Posts Tagged ‘WNDR3700-100NAS’

Installing DD-WRT on the Netgear WNDR3700-100NAS

Thursday, October 20th, 2011

I’ve been a major fan of the DD-WRT project for almost 6 years now. I first stumbled across the project back in 2006 right after I bought a Linksys WRTSL54GS, a router which was notoriously overpowered and underpriced. After an easy trip to Best Buy and a quick download of DD-WRT, one could turn their $60 consumer-grade router into a $600 piece of professional-grade routing equipment.

Much has changed since then (hardware is far more powerful now than it was back then), but yet, some things have remained the same. DD-WRT, for example, is still the best open source firmware for any router out there, hands down. I installed it once in 2006, again in 2009, and having just flashed my 3rd router now in 2011, I can’t tell you how much it pleases me to know that DD-WRT is not only alive and well, but still King of the Open Source Router Firmware Hill.

If you’re wondering why anyone would want to change their stock firmware, I can only say that installing DD-WRT gives you a far greater degree of control over your network and many more ways to make sure that it’s running at it’s fullest potential. I’ve tried describing the benefits of running DD-WRT before, but have always difficulty with it. I think the best way to describe it is that it’s hard to know what you’re missing until you see it.

If your networking needs are straightforward, and your usage is simple, you may do well to keep your router’s stock firmware where it is. But if you frequently video chat, play games, continuously transfer large amounts of data, get poor wireless reception, or do anything outside the ordinary “surf the web” profile, it’s likely you’ll see benefits from installing DD-WRT.

I particularly enjoy playing around with the Quality of Service controls as well as adjusting the transmission power of my wireless antenna, but these are just 2 of nearly 75 different useful features not commonly found on consumer-grade routers. For a good overview of everything DD-WRT has to offer, I suggest reading through the DD-WRT Wiki, especially their explanatory page What Is DD-WRT?.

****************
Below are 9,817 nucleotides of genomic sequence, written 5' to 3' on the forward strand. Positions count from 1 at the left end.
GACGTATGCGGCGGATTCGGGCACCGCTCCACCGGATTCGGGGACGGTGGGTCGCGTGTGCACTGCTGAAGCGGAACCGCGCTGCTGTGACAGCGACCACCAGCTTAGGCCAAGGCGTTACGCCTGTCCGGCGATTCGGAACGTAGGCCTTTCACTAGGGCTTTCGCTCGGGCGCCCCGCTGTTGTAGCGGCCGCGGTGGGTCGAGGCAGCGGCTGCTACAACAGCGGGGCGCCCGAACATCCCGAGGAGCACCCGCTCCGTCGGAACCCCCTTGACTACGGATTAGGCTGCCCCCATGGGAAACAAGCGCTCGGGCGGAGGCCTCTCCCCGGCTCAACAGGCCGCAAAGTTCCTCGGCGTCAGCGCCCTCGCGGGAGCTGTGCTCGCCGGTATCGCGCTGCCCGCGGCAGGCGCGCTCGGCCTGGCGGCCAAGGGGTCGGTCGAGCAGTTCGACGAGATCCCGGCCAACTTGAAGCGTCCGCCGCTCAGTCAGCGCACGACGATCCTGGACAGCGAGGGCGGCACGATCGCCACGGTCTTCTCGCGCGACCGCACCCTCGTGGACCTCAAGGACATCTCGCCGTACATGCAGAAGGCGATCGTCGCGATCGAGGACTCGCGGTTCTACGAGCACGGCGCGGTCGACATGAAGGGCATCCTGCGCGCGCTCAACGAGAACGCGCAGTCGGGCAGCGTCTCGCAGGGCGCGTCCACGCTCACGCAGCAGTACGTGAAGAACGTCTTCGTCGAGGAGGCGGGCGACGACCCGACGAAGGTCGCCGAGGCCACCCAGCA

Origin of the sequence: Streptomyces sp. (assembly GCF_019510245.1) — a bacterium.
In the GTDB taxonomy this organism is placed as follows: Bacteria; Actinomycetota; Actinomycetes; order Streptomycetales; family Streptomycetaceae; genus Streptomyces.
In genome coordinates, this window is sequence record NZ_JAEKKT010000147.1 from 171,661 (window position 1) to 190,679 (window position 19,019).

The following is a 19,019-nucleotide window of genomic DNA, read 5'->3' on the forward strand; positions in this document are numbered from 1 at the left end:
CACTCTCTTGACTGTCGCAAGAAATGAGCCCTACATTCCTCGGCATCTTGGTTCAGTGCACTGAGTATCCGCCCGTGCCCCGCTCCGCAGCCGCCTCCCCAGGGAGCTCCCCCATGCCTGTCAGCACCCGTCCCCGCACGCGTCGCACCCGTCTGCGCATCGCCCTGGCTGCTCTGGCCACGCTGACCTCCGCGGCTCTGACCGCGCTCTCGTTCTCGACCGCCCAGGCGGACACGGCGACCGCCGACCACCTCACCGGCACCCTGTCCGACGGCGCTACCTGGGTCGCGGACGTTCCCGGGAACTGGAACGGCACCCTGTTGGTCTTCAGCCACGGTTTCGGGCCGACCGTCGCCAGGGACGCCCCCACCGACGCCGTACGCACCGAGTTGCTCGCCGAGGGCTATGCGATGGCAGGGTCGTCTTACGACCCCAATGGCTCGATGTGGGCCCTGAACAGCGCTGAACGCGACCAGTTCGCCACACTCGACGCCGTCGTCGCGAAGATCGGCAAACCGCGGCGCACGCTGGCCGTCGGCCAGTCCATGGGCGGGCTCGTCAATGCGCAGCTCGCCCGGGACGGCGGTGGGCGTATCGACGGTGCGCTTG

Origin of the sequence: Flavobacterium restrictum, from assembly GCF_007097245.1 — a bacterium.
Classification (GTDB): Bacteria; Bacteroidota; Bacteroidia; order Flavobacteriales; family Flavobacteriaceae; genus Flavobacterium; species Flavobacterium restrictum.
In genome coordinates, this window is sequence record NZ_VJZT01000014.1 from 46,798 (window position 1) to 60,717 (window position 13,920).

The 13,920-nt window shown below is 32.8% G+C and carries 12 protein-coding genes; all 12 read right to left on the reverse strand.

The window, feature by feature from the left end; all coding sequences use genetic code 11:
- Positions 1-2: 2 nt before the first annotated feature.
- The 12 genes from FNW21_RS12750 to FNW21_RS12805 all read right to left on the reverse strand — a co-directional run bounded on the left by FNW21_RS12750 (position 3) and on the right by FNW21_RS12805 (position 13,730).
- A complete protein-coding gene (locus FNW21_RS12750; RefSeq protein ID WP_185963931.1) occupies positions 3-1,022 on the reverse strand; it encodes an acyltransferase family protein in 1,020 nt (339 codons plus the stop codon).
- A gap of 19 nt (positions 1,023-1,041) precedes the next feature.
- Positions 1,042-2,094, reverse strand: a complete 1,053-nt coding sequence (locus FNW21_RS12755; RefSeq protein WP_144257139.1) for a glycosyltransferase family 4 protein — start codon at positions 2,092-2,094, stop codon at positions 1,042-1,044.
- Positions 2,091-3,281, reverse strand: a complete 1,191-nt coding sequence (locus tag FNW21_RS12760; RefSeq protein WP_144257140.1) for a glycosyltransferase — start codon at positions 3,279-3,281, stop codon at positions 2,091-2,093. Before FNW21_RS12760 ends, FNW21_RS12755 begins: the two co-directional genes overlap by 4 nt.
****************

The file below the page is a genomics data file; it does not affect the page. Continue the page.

If you think installing DD-WRT on your router is something you’re interested in, and you’re in the market for a new router, I recommend checking out the Netgear WNDR3700-100NAS.

It’s well supported by DD-WRT, very popular with many of it’s users, and is currently (October 2011) the best router on the market in both the price and performance categories.

Checking the Supported Devices page of the DD-WRT Wiki, we see that the WNDR3700 has two versions with nearly identical hardware specs:
680 Mhz Atheros AR7161 processor
64 MB of RAM
802.11 a/b/g/h/n support
4 Gigabit LAN ports + 1 Gigabit WAN port
Serial port
JTAG port
USB port

What’s important to note is that the first hardware revision, the WNDR3700v1, has 8 MB of Flash and the second hardware revision, the WNDR3700v2, has 16 MB of Flash. While DD-WRT only needs 2 MB of Flash for a bare-bones installation, the more Flash you have available, the more features you’ll be able to install. A complete installation of DD-WRT usually hovers around 7.5-8.5 MB depending on the release, so I’d recommend getting the WNDR3700v2 and it’s spacious 16MB of Flash just to make sure you never run out of room.

Usually, this is where the hard part would begin: with other router manufacturers, finding the right hardware revision (in our case, revision 2) would be an exercise in extreme patience and several attempts to the store since few manufacturers clearly label their devices with anything but a manufacturing date and serial number.

Fortunately though, Netgear makes it easy for us by printing the relevant information right on the outside of the box. No more comparing serial numbers or manufacture dates or guessing and checking… it’s all clearly printed right on the side of the box. You just look at the side of the box, find 2nd revision one, and buy it. (No wonder they’re so popular with the DD-WRT community.)

With this information in mind, feel free to go out and buy a Netgear WNDR3700v2-100NAS. Once you get the right hardware revision, you’re ready to begin the installation process.

Confirm your Hardware